This Hohner electric piano was Jones' first contribution to the keyboard sounds of Led Zeppelin. Their first track with keyboards was recorded in October 1969, during the making of their first album recording at Olympic Studios near London. This ElectraPiano model is unusual because it was built in the style of a small spinet piano, with a tube amp and four speakers mounted inside. This is a late '60s product of the Hohner electric piano line (not to be confused with RMI's all-electronic ElectraPiano of the same period). Jones preferred recording with the Hohner instead of the popular Rhodes and Wurlitzer pianos, as he liked its stiff keyboard action better. Internally, the ElectraPiano is similar to both these keyboards: It has striking hammers (like the Rhodes) and a vibrating reed to create the sound (like the Wurlitzer). John Paul Jones didn't use the ElectraPiano live; only in the studio. This is because its wooden casing was more like home furniture, and was not too portable. It's sound was not clear live. "It didn't really cut through. Plus, it wasn't really built for road work. It was the sort of thing you'd have in your front room. I think that's what it was designed for," said Jones.
"Stairway To Heaven" is Led Zeppelin's most famous track, and the Hohner piano is played in a supporting role beginning at 2:14. Jones recalls playing directly into the console and using the Hohner for the piano chords with left hand bass. The part is very subtle, a supportive texture underneath the guitar tracks that follows the chord progression.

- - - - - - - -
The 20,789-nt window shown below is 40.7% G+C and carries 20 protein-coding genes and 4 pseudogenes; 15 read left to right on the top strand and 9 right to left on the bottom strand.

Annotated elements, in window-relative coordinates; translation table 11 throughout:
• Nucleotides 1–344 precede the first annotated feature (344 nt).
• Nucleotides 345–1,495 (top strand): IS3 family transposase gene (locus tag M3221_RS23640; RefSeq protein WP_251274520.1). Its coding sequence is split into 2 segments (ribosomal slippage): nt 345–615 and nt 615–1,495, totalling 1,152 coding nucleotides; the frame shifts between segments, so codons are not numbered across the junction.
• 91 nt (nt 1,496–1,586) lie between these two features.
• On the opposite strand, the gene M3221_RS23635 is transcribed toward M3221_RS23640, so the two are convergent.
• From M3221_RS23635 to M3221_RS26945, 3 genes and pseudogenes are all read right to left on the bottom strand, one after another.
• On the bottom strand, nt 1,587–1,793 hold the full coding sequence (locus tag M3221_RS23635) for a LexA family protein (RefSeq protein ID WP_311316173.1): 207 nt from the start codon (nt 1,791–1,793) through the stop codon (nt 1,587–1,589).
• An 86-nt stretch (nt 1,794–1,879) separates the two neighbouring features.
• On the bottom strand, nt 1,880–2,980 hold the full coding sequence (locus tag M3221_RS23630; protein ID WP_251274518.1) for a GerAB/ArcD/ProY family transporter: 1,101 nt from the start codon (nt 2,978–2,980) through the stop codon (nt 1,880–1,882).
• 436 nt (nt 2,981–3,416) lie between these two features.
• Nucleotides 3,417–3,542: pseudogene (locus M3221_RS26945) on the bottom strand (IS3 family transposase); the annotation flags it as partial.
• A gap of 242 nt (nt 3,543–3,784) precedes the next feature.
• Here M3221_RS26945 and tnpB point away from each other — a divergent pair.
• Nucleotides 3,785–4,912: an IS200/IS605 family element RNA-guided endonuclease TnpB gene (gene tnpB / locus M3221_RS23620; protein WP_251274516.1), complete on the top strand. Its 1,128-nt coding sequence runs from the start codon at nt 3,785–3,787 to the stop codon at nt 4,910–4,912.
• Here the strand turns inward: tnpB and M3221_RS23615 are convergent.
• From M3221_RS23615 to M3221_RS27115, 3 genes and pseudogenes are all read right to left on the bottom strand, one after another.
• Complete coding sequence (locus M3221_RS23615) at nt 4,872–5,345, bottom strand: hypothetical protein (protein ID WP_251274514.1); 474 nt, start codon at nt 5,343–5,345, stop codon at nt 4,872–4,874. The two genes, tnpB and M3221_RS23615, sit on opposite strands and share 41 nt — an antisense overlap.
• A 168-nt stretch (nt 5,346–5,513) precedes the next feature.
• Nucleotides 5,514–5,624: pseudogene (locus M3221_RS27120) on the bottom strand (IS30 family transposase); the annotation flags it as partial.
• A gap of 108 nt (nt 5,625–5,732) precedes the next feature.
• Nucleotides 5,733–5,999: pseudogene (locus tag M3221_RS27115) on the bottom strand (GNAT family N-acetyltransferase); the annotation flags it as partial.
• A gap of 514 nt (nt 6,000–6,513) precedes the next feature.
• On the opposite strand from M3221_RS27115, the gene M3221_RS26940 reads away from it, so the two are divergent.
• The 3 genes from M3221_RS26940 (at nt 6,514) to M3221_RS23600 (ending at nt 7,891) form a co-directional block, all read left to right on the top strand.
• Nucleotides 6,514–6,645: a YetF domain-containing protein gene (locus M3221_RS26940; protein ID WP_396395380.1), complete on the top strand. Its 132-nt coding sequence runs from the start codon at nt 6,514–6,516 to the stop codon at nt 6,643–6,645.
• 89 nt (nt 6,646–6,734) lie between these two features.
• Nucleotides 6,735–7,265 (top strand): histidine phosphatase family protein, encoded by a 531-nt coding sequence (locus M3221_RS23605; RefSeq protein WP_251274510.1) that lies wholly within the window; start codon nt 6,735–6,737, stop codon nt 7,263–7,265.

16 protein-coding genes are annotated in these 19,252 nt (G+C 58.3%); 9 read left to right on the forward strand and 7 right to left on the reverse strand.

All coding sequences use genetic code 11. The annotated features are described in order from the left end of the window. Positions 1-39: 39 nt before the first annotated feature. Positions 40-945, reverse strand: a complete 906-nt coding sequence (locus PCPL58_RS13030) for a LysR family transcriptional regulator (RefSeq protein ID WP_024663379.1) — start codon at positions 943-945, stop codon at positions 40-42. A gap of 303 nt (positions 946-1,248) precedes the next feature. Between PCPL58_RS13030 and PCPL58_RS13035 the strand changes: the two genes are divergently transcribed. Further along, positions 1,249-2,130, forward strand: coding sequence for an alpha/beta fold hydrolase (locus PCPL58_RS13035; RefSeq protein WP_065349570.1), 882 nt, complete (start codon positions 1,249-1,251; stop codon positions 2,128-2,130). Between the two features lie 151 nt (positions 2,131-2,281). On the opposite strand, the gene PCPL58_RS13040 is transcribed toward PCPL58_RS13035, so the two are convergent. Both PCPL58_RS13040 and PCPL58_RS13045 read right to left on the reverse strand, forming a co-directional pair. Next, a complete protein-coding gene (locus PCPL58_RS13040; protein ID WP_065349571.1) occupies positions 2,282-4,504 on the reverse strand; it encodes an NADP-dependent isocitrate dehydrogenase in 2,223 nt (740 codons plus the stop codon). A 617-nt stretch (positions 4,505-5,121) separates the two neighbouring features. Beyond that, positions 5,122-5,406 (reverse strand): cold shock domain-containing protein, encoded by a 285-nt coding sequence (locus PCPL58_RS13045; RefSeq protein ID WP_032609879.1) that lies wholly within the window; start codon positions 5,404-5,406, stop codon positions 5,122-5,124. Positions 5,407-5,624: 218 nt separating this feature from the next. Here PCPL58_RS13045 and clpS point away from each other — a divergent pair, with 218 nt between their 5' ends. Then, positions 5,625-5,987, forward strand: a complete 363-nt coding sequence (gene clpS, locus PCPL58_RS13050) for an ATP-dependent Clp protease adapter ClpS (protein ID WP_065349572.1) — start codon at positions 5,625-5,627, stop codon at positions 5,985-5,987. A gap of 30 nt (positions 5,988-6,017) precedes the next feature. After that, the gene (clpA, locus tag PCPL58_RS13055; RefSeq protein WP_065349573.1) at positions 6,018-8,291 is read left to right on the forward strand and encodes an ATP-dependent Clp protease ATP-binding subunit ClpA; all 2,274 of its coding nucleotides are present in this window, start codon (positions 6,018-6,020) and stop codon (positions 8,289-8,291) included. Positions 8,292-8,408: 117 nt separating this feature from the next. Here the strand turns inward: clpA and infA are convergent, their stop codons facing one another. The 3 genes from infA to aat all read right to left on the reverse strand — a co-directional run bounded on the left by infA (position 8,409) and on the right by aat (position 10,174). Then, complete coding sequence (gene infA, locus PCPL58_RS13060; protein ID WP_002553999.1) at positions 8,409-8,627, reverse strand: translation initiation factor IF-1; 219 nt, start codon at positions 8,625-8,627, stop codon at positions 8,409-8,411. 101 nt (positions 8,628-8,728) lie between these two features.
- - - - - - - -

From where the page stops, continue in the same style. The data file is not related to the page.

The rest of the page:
Following "Stairway To Heaven" on Zeppelin's fourth album is "Misty Mountain Hop", a bouncing heavy rock song that is based around a strong syncopated ElectraPiano riff. The riff continues throughout the song and is heavier sounding than the "Stairway To Heaven" piano, as it was recorded through its amp and speaker, not directly to the console.
Led Zeppelin's most obvious "keyboard" song comes from the Houses of the Holy album. Beginning with a long electric piano instrumental, "No Quarter" was Jones' featured solo section in the live show for many years. The Hohner is processed through an EMS VCS3 synthesizer to create a 'wobbly' sound. In concert, Jones extended the song with lengthy improvisations and duets with Jimmy Page on guitar.
"Down By The Seaside" is another Hohner ElectraPiano song, with Jones playing a traditional country-pop piano arrangement.